A native garden is like many other gardens as far as basic maintenance in some ways, but different in other ways.  Below are a few basic garden maintenance tips everyone should know about.

  • Water new plants  deeply and slowly for the first full season (spring-fall or fall-spring depending on when you planted.)  if the soil is dry after checking the soil with your finger 2″inches down below the mulch.  Gradually increase the interval between watering as the growing season progresses. Shrubs and trees need longer term watering, especially during droughts. If watering on a slope, water in short intervals with breaks in between to allow the water to soak in.  Wind, temperature, competition from nearby trees, drought and other factors can affect soil moisture in different areas  so adjust your watering appropriately. Never walk on wet garden soil since this will compact and destroy the soil structure. Clients, please refer to the detailed watering instructions in your design folder.
  • Wait – native plants, especially prairie plants,  spend a lot of energy making a good root system the first few years, so they seem to be slow growers compared to non-native plants. Only a few species, called pioneer plants (Rudbeckia hirta, Monarda fistulosa, Ratibida pinnata, etc. ), may bloom the first year.   It takes about 3-5 years before your garden will take off, so please be patient. Trees and shrubs may grow in spurts, some years they grow a lot, other years they grow only a few inches. If you’ve planted a larger tree/shrub, it may undergo transplant shock for a few years, so I always encourage planting smaller size trees and shrubs since they do much better and are cheaper.  Also, your native garden is very dynamic and will change month to month, year to year according to the weather, wildlife and other environmental forces. For example, when it’s a wet year, plants may be taller and spread more, and during a drought, plants may be shorter, not bloom as much, or go dormant to conserve energy. This is all perfectly normal and makes your garden that much more interesting!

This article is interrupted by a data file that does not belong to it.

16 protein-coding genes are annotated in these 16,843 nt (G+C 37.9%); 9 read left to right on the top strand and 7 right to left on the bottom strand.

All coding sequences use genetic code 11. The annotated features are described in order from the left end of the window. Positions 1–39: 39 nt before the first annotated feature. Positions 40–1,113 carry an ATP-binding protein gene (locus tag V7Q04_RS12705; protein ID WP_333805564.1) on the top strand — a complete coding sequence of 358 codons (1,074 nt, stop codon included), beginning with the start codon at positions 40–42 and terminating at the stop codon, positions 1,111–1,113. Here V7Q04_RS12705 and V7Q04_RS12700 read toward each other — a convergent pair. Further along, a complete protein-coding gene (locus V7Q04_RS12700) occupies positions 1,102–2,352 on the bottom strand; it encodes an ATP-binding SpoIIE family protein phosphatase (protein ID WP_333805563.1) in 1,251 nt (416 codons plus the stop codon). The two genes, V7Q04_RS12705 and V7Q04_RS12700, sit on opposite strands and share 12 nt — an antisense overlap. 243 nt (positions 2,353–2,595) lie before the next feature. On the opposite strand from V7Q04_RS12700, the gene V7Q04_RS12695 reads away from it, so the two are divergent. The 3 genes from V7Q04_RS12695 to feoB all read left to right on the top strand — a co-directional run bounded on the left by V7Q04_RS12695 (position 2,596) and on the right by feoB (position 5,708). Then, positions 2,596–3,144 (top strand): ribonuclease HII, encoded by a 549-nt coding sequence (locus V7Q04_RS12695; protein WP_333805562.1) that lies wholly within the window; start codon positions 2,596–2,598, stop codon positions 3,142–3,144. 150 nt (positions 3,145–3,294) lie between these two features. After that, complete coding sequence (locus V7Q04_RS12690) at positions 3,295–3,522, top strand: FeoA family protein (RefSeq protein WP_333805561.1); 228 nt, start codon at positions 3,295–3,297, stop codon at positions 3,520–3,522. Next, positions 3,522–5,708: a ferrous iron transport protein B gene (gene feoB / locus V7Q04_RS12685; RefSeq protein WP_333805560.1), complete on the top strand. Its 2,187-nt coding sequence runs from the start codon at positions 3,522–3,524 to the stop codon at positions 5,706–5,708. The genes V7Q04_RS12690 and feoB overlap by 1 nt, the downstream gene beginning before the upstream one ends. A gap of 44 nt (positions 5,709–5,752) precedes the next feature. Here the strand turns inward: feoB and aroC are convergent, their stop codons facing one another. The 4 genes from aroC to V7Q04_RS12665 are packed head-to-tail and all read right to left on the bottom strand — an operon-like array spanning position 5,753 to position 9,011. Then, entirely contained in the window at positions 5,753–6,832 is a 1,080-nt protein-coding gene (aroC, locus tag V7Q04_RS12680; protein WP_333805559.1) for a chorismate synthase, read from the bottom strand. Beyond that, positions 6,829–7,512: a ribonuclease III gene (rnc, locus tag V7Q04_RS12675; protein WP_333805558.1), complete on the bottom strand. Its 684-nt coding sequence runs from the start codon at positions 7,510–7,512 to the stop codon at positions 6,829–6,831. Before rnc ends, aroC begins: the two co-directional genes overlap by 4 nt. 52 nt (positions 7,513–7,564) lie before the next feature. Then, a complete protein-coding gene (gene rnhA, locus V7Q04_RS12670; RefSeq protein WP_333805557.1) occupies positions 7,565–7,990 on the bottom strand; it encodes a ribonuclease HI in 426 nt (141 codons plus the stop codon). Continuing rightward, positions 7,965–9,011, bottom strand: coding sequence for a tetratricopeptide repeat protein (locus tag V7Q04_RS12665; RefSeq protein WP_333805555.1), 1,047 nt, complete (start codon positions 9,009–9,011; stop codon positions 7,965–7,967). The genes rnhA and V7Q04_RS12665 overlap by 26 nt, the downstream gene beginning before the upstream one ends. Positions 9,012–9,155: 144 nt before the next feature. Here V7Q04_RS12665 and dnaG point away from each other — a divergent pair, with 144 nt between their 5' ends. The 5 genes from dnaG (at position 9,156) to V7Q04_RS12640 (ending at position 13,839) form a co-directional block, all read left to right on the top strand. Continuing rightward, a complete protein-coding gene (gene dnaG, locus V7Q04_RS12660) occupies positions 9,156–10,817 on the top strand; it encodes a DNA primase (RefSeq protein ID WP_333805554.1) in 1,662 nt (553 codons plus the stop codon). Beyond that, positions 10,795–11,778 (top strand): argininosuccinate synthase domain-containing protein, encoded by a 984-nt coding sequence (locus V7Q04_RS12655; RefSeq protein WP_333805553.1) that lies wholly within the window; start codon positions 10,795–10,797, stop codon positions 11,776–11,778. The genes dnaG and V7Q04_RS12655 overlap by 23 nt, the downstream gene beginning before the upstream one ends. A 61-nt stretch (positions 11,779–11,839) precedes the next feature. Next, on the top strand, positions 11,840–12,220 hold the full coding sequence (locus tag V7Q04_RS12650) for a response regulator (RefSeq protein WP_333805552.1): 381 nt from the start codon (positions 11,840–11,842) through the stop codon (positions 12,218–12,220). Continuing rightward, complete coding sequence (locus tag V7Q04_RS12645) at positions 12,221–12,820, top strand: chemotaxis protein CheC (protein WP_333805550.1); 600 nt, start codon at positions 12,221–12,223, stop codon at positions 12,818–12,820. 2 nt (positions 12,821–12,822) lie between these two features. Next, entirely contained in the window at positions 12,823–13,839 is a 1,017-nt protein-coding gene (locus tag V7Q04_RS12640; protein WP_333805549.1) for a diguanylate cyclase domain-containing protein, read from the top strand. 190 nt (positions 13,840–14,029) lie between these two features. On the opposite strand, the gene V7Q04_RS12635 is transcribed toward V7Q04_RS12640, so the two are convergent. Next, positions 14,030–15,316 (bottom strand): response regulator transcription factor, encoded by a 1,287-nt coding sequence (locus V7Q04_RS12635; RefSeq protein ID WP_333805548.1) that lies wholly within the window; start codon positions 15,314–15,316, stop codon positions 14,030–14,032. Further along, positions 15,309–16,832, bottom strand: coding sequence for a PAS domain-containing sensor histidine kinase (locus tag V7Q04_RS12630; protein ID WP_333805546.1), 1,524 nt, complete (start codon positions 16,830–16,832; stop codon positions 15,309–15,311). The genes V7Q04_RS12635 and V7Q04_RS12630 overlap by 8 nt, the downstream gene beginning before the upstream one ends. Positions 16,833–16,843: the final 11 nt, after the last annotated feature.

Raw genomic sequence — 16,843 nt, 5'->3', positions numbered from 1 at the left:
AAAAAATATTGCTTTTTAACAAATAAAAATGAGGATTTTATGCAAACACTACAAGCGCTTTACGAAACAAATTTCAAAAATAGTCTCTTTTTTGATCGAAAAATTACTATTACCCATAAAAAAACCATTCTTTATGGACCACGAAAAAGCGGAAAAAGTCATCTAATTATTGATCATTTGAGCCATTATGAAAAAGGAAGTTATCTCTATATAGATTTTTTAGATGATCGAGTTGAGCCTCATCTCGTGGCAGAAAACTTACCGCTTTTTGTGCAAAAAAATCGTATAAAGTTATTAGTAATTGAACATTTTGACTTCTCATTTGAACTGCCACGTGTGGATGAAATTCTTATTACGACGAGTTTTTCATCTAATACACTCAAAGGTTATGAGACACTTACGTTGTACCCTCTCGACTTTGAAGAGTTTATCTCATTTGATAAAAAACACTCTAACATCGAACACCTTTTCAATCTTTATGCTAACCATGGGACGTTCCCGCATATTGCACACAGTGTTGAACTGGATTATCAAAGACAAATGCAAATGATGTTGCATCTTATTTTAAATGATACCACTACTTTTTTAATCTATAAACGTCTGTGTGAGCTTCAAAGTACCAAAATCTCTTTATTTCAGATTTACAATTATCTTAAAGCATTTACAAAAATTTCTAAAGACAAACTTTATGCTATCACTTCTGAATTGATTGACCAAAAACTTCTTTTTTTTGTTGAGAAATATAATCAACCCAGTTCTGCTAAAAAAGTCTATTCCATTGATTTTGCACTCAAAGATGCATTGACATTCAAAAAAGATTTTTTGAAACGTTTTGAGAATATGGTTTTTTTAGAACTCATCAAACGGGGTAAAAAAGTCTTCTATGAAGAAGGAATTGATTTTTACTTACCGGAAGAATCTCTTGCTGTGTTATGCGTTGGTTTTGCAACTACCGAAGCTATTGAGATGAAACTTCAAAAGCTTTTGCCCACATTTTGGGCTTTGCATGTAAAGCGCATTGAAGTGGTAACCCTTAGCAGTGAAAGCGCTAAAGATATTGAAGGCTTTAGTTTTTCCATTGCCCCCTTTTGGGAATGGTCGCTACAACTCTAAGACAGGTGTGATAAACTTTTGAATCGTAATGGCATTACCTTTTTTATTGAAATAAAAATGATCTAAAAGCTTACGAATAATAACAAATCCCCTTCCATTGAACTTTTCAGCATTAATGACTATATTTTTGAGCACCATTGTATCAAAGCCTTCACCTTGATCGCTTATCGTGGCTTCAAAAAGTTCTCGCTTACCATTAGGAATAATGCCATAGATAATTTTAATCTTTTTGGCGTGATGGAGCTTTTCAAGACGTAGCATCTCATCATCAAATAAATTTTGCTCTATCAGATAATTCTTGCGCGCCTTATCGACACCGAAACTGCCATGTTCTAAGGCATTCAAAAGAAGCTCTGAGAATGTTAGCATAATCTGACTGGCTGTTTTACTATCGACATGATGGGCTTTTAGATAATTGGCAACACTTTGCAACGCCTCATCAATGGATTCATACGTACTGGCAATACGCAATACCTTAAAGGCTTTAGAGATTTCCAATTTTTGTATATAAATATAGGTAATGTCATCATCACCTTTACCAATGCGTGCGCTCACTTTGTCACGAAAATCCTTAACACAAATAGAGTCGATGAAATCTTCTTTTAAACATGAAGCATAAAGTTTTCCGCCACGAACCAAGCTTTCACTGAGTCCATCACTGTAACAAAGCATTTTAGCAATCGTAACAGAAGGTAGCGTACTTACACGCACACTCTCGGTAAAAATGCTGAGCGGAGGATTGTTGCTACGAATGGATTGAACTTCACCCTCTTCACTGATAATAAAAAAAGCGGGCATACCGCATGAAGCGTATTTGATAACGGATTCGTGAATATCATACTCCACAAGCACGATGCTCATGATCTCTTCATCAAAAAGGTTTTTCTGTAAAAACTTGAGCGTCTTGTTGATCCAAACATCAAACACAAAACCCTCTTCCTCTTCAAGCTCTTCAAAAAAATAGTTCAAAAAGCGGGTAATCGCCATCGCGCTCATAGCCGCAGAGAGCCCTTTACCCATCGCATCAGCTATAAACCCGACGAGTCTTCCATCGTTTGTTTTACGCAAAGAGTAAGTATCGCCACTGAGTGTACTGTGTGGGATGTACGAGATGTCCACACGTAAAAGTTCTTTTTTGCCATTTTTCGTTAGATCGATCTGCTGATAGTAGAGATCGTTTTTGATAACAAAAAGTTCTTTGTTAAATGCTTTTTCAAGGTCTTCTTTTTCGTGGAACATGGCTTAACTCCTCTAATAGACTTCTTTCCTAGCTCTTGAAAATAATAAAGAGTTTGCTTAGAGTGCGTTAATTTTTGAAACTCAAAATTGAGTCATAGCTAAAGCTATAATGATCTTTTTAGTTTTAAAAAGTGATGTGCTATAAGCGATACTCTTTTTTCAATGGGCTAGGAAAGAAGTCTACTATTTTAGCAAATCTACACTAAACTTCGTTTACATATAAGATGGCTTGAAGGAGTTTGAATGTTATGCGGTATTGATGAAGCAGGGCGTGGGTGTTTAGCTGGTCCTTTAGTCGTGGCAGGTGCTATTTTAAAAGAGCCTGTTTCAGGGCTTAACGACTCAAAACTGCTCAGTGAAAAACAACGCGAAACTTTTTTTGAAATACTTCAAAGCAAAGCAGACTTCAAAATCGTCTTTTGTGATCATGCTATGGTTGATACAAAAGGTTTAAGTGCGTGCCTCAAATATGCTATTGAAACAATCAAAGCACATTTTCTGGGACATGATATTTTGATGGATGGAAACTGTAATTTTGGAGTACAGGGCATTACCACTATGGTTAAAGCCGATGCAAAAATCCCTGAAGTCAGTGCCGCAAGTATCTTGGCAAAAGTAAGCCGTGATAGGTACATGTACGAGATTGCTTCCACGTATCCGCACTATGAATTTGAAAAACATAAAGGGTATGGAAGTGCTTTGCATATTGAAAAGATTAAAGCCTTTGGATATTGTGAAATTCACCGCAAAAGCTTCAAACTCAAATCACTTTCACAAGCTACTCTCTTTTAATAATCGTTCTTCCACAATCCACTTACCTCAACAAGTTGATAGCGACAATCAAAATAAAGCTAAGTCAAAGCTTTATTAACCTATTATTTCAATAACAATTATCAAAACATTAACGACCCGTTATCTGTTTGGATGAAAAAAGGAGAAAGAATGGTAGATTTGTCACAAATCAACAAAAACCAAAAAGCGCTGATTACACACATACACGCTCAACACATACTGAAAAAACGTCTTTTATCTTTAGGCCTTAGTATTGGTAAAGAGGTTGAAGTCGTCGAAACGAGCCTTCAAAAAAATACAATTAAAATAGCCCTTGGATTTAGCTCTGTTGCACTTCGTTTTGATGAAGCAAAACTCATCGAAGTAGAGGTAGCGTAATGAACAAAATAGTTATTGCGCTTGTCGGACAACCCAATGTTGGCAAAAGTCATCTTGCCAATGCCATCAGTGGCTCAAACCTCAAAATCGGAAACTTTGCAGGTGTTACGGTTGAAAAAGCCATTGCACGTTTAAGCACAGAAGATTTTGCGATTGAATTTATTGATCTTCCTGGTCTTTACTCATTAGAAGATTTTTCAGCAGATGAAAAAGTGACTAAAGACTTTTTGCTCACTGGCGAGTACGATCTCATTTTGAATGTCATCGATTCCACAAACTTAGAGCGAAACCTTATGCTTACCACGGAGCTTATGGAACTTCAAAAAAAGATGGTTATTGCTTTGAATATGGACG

• Weed –  weeds are plants that grow in areas you do not want them to grow or in disturbed areas like pathways,  new gardens, garden edges.  During the first few years, until the native plants fill in, please weed your gardens regularly. Don’t let your weeds take over, especially invasive weeds. Even after your garden fills in, you will still have to do a little weeding because weeds will still develop from seeds or roots already in the soil, nearby weeds, or dispersed by wind, wildlife and people. My favorite way to weed is cutting the tops off with a pruner to minimize disturbance or use a  hoe or weed wacker for larger areas when the plants are small. Some weeds may grow back, but keep cutting back and eventually they will decrease.  It is important to remove invasive plants like Buckthorn and Garlic Mustard, which are best removed by digging or pulling young plants when the soil is moist. Not all weeds are invasive (ex. Dandelions). Some weeds are host plants for butterflies and homes for other wildlife, as explained in:  “Why cant weed be friends”,   so be careful not to destroy or damage beneficial insects. If a native plant is spreading too much,  you can do some editing. Please read the blog article to learn more:  “Rethinking Garden maintenance with Native Plants” 
  • Watch out for rabbits. They love Purple Prairie Clove, Shooting Star,  New Jersey Tea, but they’ll eat anything when hungry. Your garden is a huge salad bowl to them.  I spray the plants  with Liquid Fence or similar natural product about every 1-2 weeks or enclose plants with chicken wire when rabbits become a problem.  In winter, rabbits may eat your trees and shrubs because it is the only food they can find above the snow. I protect my young trees and shrubs with 3′ high chicken wire during the winter.  In general, your native plants provide food and shelter for wildlife, so expect a little damage.There are many helpful maintenance articles on Good-Natured Landscapes website’s Notebook page. Many articles include tips for living and encouraging wildlife in your garden.  Select the Maintenance category under the Notebook page so see the list of articles. After all, your landscape is just a small part of the bigger landscape called Earth.